The LFG system made it easy. It made it so easy that it was possible to level up a character completely by doing dungeons and never leaving the main city if one wanted. Battlegrounds were done in this same fashion. What you then ended up with was a capital city so busy it was bursting at the seams, and a world with hardly anyone in it.
Leveling up my new mage in 2011 I hardly ever saw other players out in the world doing quests. I never made any friends on the road like I did back when I was playing before the expansions came out. It was even rarer that I saw any Alliance players out there too, so incidences of world PVP were almost nonexistent. In the high level zones which came with the new expansion it was different, but the whole way up through the old world and other two expansions were like walking through a ghost town. It was a desolate, lonesome, and hollow gaming experience.
So I quit again when I realized how the game just wasn’t the same anymore, and while many of the changes were in fact very good, overall it was better in classic WOW. The game lost its spirit and sense of community. The empty world made it impossible to meet new in-game friends and have those fun adventures that are the stuff of so many memories. I quit again and it was an easy decision.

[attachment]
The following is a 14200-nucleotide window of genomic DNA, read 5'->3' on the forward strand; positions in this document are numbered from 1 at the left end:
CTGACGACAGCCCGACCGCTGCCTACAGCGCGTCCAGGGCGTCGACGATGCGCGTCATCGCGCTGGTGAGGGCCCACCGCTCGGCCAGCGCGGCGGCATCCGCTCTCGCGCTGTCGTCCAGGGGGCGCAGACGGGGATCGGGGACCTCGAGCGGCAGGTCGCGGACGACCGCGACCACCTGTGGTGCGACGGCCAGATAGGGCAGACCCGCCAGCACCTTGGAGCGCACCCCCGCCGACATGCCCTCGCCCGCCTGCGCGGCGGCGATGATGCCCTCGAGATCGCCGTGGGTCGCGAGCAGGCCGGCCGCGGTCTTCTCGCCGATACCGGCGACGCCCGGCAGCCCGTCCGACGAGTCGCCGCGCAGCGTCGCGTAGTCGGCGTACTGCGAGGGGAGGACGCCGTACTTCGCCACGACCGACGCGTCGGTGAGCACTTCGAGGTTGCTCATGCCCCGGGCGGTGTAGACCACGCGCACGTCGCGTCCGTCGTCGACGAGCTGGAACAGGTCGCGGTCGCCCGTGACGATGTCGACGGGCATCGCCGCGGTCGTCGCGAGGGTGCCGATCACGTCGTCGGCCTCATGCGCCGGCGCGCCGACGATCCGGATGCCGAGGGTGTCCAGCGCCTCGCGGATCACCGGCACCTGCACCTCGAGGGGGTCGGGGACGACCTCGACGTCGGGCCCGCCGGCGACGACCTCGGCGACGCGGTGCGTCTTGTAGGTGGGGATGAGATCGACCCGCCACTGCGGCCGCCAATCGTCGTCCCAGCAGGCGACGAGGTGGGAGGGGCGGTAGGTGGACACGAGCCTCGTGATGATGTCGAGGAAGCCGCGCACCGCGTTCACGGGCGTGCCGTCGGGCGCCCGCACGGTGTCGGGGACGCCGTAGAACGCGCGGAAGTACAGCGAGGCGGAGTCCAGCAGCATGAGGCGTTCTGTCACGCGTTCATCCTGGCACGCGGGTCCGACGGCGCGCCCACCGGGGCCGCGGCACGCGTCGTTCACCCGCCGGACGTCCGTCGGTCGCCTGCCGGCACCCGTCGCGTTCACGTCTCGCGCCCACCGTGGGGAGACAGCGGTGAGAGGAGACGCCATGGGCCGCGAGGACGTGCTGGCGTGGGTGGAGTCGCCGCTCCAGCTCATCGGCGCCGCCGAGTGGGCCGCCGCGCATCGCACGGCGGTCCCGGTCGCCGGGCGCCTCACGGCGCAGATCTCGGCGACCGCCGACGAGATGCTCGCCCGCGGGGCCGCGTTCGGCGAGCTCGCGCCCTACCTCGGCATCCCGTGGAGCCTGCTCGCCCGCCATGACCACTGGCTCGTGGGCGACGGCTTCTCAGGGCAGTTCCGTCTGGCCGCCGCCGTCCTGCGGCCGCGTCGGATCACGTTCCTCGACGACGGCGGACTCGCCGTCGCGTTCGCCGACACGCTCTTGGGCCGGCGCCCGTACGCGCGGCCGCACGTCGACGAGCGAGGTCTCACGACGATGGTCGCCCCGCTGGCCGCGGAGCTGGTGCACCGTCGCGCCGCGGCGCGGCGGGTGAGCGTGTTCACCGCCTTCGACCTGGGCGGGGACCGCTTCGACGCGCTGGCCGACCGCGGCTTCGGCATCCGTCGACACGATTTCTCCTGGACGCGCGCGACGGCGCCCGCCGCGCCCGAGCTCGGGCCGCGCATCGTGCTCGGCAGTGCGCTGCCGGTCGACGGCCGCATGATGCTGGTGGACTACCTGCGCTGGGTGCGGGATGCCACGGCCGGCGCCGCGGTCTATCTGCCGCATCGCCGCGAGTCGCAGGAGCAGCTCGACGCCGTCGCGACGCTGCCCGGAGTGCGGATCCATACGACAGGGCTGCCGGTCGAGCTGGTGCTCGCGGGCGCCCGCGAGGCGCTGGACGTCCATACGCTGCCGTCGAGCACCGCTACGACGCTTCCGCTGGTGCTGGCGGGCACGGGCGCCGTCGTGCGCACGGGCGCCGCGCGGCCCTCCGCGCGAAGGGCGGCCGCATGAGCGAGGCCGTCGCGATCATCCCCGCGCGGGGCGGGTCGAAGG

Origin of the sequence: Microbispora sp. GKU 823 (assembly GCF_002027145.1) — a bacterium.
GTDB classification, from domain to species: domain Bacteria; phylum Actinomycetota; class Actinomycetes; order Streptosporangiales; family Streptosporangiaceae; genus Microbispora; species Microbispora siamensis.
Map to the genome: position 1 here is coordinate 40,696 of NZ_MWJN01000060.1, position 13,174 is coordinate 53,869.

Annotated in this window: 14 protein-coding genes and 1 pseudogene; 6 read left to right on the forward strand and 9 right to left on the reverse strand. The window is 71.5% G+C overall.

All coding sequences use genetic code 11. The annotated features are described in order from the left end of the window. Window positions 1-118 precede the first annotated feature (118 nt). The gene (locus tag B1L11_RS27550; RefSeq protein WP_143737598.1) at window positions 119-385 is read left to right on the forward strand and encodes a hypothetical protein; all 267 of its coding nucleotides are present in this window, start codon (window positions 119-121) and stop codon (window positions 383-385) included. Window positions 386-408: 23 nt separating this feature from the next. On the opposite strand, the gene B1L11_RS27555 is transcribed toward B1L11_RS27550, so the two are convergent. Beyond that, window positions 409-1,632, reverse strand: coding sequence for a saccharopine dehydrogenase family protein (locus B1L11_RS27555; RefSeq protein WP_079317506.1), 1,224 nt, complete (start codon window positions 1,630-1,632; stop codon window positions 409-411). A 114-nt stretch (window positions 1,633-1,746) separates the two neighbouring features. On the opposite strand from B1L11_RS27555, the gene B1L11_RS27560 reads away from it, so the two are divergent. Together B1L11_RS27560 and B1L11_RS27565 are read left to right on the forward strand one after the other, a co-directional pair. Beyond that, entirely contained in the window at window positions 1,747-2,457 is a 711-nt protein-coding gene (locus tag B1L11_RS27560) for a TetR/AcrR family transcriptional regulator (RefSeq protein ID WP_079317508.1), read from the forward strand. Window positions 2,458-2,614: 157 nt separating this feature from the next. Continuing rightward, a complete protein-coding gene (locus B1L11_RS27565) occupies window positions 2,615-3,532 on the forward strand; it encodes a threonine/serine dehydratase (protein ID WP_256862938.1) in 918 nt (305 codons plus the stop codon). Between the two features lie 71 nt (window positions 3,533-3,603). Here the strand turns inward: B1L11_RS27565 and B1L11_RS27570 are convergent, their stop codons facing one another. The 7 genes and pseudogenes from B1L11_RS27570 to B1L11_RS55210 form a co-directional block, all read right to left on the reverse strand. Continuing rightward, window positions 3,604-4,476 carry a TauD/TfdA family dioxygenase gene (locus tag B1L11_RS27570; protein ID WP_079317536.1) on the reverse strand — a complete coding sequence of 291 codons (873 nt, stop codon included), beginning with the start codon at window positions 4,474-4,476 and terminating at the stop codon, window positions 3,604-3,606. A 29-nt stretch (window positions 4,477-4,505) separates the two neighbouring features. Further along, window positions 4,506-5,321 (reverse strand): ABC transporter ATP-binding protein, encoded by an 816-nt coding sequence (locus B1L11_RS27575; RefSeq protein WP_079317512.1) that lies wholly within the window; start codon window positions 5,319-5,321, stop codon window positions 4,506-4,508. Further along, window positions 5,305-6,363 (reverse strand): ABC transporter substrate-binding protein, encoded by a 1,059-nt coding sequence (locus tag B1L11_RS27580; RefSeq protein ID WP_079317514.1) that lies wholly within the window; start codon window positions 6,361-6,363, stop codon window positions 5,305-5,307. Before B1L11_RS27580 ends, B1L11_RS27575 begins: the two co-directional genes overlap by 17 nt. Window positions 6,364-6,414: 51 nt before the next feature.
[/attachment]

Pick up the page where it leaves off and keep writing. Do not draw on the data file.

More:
The other day I decided to check up on WOW. I read some good reviews about the latest expansion, Mists of Pandaria, so I wanted to see if things had changed. I didn’t bother installing a trial version and starting all over again, instead I did what all prudent writers do these days: I checked the internet.
Looking up server population stats I was shocked. Population balance is more out of whack than ever and it shows no signs of abating. Blizzard, as far as I can tell, has no plans to address this problem which gives me little hope that anything will ever be done. If you look at the server ratios you’ll see there a great many realms completely dominated by one faction. Some have a mark of 0 for one side of the ratio which shows no endgame activity by that faction. Imagine that—a realm with no enemy players on it whatsoever. That’s what I call a dead world.
And that’s what breaks it. World of Warcraft is an excellent game, otherwise. It fun, rewarding, and easy to play, but when the social and competitive aspects dry up and dwindle away you are left without much to inspire you to keep playing.
World of Warcraft was fun for a while. All my best memories are from that early time, when I was on Eldre’ Thalas as an undead mage, forming spontaneous parties out in EPL or Andorhal and doing a Scholomance run. Back when Molten Core was the big raid, and world pvp happened every day. It was a different world back then and that world will never return.
Warcraft may have met its downfall with me, but out of its ashes came something much more powerful and epic than a game could ever be. When I started writing again I viewed it as replacing my videogame addiction. I thought that if I could devote time everyday to playing a game, surely I can devote time to doing something productive and fruitful like writing. It was a life-changing paradigm shift, and since then I do try to spend some time everyday writing. It’s been working so far. A lot better than pulling weekend-long gaming marathons at least.